What are some examples from the text illustrating Sherlock Holmes's cleverness?

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One example of Sherlock Holmes' cleverness comes in the careful way he inspects the room at Stoke Moran that Helen sleeps in, which is the same room where her sister died. He notes details that others might overlook, such as the bell rope meant to summon servants but which is...

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One example of Sherlock Holmes' cleverness comes in the careful way he inspects the room at Stoke Moran that Helen sleeps in, which is the same room where her sister died. He notes details that others might overlook, such as the bell rope meant to summon servants but which is not connected to any bell. He also notices an oddly placed ventilation shaft between Roylott's room and Helen's room that doesn't seem to serve any purpose. He observes as well that the bed is attached firmly to the floor. None of these details make sense, but not only does Holmes notice them, he knows they must have meaning and goes searching for answers.

Holmes is also clever in that when gets on the wrong track, he doesn't stay wedded to his erroneous ideas. For instance, as he explains near the end of the story, the presence of the gypsies and the word "band," which he assumed meant the band of gypsies, had him thinking that gypsies were involved in Helen's murder. However, he was clever enough to realize that the gypsies couldn't have committed the crime and to redirect his thinking to what made sense, which was explaining the oddities about the room mentioned above. As he puts it:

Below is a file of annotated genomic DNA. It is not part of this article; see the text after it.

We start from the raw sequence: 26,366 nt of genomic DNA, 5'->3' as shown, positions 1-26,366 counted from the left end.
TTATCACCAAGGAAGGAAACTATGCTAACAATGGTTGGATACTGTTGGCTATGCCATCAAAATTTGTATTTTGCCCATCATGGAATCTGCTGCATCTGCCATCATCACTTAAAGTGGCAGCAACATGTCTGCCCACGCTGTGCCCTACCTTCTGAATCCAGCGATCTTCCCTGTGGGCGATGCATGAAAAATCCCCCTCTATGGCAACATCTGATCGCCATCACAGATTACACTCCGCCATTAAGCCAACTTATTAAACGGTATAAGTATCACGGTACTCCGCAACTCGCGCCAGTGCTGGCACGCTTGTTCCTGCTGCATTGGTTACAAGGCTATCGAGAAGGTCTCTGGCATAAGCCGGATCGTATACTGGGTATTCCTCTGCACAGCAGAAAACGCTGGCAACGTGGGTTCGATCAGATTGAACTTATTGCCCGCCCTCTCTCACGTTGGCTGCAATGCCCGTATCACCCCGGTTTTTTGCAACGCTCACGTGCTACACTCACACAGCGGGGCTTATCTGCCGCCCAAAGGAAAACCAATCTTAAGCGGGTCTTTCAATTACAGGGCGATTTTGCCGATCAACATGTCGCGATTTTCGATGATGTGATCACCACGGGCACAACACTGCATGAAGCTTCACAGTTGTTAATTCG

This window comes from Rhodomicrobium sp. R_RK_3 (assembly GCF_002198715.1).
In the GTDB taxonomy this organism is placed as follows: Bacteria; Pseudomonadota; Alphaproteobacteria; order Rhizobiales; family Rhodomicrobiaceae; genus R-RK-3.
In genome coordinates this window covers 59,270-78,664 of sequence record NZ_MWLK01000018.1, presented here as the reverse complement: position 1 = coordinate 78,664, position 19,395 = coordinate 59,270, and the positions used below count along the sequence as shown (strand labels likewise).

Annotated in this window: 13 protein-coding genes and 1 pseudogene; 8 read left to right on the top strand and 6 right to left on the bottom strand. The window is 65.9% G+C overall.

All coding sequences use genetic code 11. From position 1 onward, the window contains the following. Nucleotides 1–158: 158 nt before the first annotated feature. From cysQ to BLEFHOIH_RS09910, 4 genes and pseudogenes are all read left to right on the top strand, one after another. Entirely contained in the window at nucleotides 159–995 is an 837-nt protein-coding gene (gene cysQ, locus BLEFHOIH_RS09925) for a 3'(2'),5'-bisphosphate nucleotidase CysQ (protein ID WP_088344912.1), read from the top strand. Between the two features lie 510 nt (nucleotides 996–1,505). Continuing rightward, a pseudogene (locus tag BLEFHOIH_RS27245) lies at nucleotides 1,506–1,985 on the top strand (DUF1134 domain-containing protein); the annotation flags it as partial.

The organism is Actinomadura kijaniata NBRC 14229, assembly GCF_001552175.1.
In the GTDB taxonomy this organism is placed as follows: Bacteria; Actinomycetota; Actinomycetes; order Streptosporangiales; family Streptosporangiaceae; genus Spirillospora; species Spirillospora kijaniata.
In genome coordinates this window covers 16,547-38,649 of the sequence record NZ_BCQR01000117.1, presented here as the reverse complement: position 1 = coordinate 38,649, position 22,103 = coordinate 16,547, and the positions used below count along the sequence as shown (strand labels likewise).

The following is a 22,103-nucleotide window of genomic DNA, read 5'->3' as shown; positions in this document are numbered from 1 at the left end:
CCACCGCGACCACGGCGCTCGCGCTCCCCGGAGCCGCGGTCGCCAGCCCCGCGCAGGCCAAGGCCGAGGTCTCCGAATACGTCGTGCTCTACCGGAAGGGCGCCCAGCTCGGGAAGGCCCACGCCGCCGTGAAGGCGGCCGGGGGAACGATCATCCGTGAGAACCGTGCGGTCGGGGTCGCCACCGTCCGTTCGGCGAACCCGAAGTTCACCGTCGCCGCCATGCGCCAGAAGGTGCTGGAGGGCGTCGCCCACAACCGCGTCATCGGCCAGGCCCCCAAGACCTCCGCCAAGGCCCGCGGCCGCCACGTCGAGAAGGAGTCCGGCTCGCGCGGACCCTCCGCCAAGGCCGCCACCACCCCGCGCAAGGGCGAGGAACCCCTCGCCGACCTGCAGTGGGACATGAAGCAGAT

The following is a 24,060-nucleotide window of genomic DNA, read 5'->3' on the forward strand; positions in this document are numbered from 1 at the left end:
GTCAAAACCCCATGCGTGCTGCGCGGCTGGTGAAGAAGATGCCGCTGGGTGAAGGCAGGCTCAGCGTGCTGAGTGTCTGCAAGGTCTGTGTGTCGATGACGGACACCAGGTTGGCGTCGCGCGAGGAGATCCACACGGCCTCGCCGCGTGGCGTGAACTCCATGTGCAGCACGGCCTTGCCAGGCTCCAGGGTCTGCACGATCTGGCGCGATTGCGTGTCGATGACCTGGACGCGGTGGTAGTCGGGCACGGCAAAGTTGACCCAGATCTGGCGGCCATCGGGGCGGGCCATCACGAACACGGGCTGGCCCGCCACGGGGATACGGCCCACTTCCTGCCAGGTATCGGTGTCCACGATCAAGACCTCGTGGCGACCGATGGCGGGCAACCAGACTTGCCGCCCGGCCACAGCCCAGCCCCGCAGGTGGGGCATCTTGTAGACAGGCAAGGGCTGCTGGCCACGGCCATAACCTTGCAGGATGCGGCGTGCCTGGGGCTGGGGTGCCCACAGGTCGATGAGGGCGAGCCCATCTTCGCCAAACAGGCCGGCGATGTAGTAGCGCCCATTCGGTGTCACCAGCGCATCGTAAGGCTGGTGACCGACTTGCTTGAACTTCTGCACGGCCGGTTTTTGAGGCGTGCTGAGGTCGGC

The presence of the gipsies, and the use of the word ‘band,’ which was used by the poor girl, no doubt, to explain the appearance which she had caught a hurried glimpse of by the light of her match, were sufficient to put me upon an entirely wrong scent. I can only claim the merit that I instantly reconsidered my position when, however, it became clear to me that whatever danger threatened an occupant of the room could not come either from the window or the door. My attention was speedily drawn, as I have already remarked to you, to this ventilator, and to the bell-rope which hung down to the bed ...

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In "The Adventure of the Speckled Band," Sherlock Holmes illustrates cleverness not only in how he deduces the nature of Roylott's crimes but also in his use of deception and misdirection in the interests of solving the case. When he first arrives at Stoke Moran, for example, and is being driven to the mansion, Holmes misleads the driver into thinking he was there on some business related to the house's repair. In that way, he can maintain a low profile as he goes about solving the case.

More significantly, there is his outmaneuvering of Roylott himself. Recognizing Roylott as the murderer (and having, from his examinations at Stoke Moran, deduced the essential nature of case), he engineers another far grander deception in the interest of catching Roylott mid-murder attempt. Helen would retire to the bedroom, all so that her stepfather would assume she was alone and vulnerable. Then, later that night, she would open the shutters, granting Holmes and Watson access to the bedroom from outside. In that way, they would be armed and waiting when the murder is attempted.

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One expression of Sherlock Holmes' cleverness is that he does not jump to conclusions. He amasses the evidence and then follows plausible combinations of leads.

In this case, one prominent clue was the dying girl's exclamation, "the speckled band." Holmes considered several meanings but did not immediately settle on any one.

Another layer of complication is added by Dr. Roylott being a physician so he is knowledgeable about causes of death, having spent time in India and having numerous eccentricities, such as keeping a pet cheetah. Again, Holmes had to sort through a number of possibilities.

Two things that he put together did not necessarily seem related. One was that the dead sister's body showed no visible signs of the cause of death, and the other, that Roylott basically forced Helen to sleep in her dead sister's room. Once Holmes realizes that the room is the key, he and Watson examine it and sleep there themselves. In that way they discover what the "band" is and solve the mystery.

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